- News Home
17 April 2014 12:48 pm ,
Vol. 344 ,
Officials last week revealed that the U.S. contribution to ITER could cost $3.9 billion by 2034—roughly four times the...
An experimental hepatitis B drug that looked safe in animal trials tragically killed five of 15 patients in 1993. Now,...
Using the two high-quality genomes that exist for Neandertals and Denisovans, researchers find clues to gene activity...
A new report from the Intergovernmental Panel on Climate Change (IPCC) concludes that humanity has done little to slow...
Astronomers have discovered an Earth-sized planet in the habitable zone of a red dwarf—a star cooler than the sun—500...
Three years ago, Jennifer Francis of Rutgers University proposed that a warming Arctic was altering the behavior of the...
- 17 April 2014 12:48 pm , Vol. 344 , #6181
- About Us
Hope Delayed for Sharks in Atlantic
19 November 2012 2:25 pm
Conservationists failed to win new protections for threatened sharks in the Atlantic Ocean at the annual meeting of a major international fisheries commission, but they hope to make significant progress over the next few years. That's because for the first time, the International Commission for the Conservation of Atlantic Tunas, which concluded its annual meeting today in Agadir, Morocco, has agreed to open its treaty for new changes, including to shark management. "This is unprecedented," says Elizabeth Wilson of the Pew Environment Group, an environmental advocacy organization based in Washington, D.C.
ICCAT, which was established in 1966, manages some 30 species, including swordfish, marlin, and other tunalike species. But the commission does not set catch limits for sharks. Most kinds of sharks are caught accidentally by vessels hunting for tuna and tunalike species, although a few species, such as shortfin makos, are targeted directly for their meat and large fins.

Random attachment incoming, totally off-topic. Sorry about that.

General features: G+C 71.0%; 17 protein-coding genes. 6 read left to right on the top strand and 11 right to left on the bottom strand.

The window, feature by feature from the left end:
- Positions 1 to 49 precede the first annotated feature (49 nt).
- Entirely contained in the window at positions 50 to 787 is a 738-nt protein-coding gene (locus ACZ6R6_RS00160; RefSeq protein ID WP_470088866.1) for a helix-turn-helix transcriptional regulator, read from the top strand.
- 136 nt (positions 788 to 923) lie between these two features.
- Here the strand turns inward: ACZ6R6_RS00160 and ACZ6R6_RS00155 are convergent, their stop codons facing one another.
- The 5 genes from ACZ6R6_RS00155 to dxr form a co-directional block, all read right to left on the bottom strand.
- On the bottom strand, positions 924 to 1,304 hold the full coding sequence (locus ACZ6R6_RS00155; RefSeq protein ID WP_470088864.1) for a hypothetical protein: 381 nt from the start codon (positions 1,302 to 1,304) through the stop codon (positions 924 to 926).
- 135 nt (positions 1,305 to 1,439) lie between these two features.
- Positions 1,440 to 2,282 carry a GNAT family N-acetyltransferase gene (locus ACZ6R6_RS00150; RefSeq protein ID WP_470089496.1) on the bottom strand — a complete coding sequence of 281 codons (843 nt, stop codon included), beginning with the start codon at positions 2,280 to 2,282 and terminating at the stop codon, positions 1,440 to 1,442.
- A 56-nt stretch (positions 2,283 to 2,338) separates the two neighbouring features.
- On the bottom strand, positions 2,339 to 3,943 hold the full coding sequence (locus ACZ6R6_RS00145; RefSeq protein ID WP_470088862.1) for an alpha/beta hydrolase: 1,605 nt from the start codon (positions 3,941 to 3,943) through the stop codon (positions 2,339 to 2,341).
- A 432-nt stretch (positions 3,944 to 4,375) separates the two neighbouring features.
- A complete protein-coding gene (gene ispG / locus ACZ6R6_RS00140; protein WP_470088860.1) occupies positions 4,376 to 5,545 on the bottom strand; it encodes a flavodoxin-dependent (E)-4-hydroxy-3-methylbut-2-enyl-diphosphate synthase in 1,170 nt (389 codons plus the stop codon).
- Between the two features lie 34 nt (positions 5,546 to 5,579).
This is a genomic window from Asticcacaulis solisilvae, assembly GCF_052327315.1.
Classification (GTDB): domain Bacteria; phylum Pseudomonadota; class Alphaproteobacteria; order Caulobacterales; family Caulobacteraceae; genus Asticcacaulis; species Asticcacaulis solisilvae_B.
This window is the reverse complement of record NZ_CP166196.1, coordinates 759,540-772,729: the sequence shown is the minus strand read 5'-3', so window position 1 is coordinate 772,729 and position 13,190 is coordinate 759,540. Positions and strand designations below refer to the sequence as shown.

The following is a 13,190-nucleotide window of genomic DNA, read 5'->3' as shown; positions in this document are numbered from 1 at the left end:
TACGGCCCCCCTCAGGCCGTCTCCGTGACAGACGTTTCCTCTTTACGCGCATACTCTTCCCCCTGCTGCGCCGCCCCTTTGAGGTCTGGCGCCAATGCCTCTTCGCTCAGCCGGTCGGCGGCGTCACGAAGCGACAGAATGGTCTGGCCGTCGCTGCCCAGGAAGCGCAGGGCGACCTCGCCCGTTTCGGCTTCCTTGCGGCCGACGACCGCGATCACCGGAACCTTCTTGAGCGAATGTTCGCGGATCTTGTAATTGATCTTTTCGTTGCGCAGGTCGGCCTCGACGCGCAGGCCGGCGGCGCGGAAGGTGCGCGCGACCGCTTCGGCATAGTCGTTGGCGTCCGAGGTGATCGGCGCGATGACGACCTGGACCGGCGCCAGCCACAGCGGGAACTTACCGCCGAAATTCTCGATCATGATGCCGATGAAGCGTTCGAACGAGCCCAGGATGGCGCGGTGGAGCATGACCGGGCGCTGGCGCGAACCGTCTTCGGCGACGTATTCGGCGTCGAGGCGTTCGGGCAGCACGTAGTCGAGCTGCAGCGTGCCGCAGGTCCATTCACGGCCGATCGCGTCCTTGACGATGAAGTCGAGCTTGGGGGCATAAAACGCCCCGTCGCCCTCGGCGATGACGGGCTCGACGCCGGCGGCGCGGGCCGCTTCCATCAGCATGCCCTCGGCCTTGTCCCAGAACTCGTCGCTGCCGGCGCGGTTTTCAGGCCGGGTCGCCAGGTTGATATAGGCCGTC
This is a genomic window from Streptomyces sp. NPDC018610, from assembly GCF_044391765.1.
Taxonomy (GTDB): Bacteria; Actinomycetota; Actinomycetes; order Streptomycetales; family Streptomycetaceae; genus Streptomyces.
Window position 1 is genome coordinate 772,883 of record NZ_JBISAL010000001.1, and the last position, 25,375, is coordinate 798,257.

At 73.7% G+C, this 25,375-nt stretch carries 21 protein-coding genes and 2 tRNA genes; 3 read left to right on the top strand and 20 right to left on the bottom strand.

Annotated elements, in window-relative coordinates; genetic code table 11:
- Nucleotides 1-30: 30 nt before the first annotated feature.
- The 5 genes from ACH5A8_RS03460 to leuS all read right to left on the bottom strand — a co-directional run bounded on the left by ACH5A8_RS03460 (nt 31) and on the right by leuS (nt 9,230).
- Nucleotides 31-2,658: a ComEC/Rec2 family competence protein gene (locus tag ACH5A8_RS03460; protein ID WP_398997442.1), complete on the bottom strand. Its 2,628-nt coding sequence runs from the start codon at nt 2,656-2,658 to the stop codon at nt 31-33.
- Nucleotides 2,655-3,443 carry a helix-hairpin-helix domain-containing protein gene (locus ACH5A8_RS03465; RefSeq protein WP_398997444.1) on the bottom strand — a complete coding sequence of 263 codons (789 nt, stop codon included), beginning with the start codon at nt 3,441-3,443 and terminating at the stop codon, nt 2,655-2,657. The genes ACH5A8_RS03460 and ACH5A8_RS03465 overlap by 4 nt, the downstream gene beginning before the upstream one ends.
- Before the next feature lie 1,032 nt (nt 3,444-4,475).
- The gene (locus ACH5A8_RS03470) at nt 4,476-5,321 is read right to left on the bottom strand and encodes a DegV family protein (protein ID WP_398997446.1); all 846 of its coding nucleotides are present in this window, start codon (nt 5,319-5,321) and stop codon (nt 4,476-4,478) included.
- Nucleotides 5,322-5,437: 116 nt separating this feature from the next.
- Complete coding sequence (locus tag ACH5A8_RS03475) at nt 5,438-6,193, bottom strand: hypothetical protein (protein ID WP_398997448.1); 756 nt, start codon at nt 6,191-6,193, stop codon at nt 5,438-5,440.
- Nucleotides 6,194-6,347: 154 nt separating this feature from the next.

At the meeting, member governments considered seven proposals to improve shark protections, such as tighter regulations on finning. But just one proposal passed—urging members to comply with measures already on the books. Country representatives did agree, however, to start negotiations to amend the treaty to include sharks. "It sets the stage for real shark management in the Atlantic," says Wilson, who expects the process will take a couple of years.
In other news, ICCAT agreed to keep its catch limits unchanged for highly endangered bluefin tuna. The scientific committee of ICCAT reported earlier this month that the populations in the East Atlantic and Mediterranean appear to be increasing for the first time in a decade, which led to calls for the limits to be increased. Because the amount of the recovery is uncertain, the scientific advisers recommended that the existing limits be kept in place.